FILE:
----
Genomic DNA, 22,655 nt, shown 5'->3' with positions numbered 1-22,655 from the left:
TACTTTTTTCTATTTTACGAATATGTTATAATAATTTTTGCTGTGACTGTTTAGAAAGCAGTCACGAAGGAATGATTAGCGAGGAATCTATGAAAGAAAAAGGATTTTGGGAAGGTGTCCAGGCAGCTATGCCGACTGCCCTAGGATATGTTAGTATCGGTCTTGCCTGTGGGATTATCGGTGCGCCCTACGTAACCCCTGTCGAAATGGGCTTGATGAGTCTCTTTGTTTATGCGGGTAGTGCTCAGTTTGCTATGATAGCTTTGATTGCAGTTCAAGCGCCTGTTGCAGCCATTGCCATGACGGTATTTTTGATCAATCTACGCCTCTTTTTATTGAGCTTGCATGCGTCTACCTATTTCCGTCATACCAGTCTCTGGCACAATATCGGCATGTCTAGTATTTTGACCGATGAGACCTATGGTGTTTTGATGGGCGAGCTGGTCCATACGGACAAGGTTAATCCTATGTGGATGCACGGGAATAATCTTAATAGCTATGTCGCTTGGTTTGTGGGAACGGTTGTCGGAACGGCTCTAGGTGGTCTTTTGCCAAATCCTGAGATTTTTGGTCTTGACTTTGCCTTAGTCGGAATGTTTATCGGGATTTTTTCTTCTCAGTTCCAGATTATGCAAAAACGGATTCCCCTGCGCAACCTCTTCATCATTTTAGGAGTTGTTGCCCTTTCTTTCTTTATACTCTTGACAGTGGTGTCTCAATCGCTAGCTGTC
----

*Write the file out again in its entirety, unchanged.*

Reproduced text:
Genomic DNA, 22,655 nt, shown 5'->3' with positions numbered 1-22,655 from the left:
TACTTTTTTCTATTTTACGAATATGTTATAATAATTTTTGCTGTGACTGTTTAGAAAGCAGTCACGAAGGAATGATTAGCGAGGAATCTATGAAAGAAAAAGGATTTTGGGAAGGTGTCCAGGCAGCTATGCCGACTGCCCTAGGATATGTTAGTATCGGTCTTGCCTGTGGGATTATCGGTGCGCCCTACGTAACCCCTGTCGAAATGGGCTTGATGAGTCTCTTTGTTTATGCGGGTAGTGCTCAGTTTGCTATGATAGCTTTGATTGCAGTTCAAGCGCCTGTTGCAGCCATTGCCATGACGGTATTTTTGATCAATCTACGCCTCTTTTTATTGAGCTTGCATGCGTCTACCTATTTCCGTCATACCAGTCTCTGGCACAATATCGGCATGTCTAGTATTTTGACCGATGAGACCTATGGTGTTTTGATGGGCGAGCTGGTCCATACGGACAAGGTTAATCCTATGTGGATGCACGGGAATAATCTTAATAGCTATGTCGCTTGGTTTGTGGGAACGGTTGTCGGAACGGCTCTAGGTGGTCTTTTGCCAAATCCTGAGATTTTTGGTCTTGACTTTGCCTTAGTCGGAATGTTTATCGGGATTTTTTCTTCTCAGTTCCAGATTATGCAAAAACGGATTCCCCTGCGCAACCTCTTCATCATTTTAGGAGTTGTTGCCCTTTCTTTCTTTATACTCTTGACAGTGGTGTCTCAATCGCTAGCTGTC